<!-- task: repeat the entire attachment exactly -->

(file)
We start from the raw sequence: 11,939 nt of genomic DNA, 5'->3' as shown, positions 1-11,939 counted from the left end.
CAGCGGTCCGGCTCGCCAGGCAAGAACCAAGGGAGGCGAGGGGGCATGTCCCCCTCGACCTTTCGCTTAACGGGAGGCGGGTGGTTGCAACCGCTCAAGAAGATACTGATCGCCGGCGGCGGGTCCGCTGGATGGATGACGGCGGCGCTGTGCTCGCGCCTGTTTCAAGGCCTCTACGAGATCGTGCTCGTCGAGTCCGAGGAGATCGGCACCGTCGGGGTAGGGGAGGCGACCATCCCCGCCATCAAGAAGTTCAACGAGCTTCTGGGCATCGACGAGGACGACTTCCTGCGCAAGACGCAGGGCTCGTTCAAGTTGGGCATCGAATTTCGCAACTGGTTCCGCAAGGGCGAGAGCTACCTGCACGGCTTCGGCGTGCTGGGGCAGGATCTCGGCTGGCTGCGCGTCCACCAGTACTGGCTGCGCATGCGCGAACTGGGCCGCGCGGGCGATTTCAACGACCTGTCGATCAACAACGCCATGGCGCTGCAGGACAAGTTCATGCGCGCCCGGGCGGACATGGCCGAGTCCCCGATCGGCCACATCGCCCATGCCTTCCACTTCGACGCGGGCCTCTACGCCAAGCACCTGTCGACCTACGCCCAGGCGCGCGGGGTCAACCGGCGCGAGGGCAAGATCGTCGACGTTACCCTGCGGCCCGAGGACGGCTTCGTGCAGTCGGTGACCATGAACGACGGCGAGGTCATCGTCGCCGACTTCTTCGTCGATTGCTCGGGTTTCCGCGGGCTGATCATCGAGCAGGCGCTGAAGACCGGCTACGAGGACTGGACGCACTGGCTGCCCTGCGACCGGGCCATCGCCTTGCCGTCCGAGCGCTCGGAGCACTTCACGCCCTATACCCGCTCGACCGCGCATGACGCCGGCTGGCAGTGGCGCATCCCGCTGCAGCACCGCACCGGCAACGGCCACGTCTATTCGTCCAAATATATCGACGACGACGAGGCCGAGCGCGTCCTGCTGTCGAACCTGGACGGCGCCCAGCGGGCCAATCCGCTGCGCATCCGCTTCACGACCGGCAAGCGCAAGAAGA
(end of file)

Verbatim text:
We start from the raw sequence: 11,939 nt of genomic DNA, 5'->3' as shown, positions 1-11,939 counted from the left end.
CAGCGGTCCGGCTCGCCAGGCAAGAACCAAGGGAGGCGAGGGGGCATGTCCCCCTCGACCTTTCGCTTAACGGGAGGCGGGTGGTTGCAACCGCTCAAGAAGATACTGATCGCCGGCGGCGGGTCCGCTGGATGGATGACGGCGGCGCTGTGCTCGCGCCTGTTTCAAGGCCTCTACGAGATCGTGCTCGTCGAGTCCGAGGAGATCGGCACCGTCGGGGTAGGGGAGGCGACCATCCCCGCCATCAAGAAGTTCAACGAGCTTCTGGGCATCGACGAGGACGACTTCCTGCGCAAGACGCAGGGCTCGTTCAAGTTGGGCATCGAATTTCGCAACTGGTTCCGCAAGGGCGAGAGCTACCTGCACGGCTTCGGCGTGCTGGGGCAGGATCTCGGCTGGCTGCGCGTCCACCAGTACTGGCTGCGCATGCGCGAACTGGGCCGCGCGGGCGATTTCAACGACCTGTCGATCAACAACGCCATGGCGCTGCAGGACAAGTTCATGCGCGCCCGGGCGGACATGGCCGAGTCCCCGATCGGCCACATCGCCCATGCCTTCCACTTCGACGCGGGCCTCTACGCCAAGCACCTGTCGACCTACGCCCAGGCGCGCGGGGTCAACCGGCGCGAGGGCAAGATCGTCGACGTTACCCTGCGGCCCGAGGACGGCTTCGTGCAGTCGGTGACCATGAACGACGGCGAGGTCATCGTCGCCGACTTCTTCGTCGATTGCTCGGGTTTCCGCGGGCTGATCATCGAGCAGGCGCTGAAGACCGGCTACGAGGACTGGACGCACTGGCTGCCCTGCGACCGGGCCATCGCCTTGCCGTCCGAGCGCTCGGAGCACTTCACGCCCTATACCCGCTCGACCGCGCATGACGCCGGCTGGCAGTGGCGCATCCCGCTGCAGCACCGCACCGGCAACGGCCACGTCTATTCGTCCAAATATATCGACGACGACGAGGCCGAGCGCGTCCTGCTGTCGAACCTGGACGGCGCCCAGCGGGCCAATCCGCTGCGCATCCGCTTCACGACCGGCAAGCGCAAGAAGA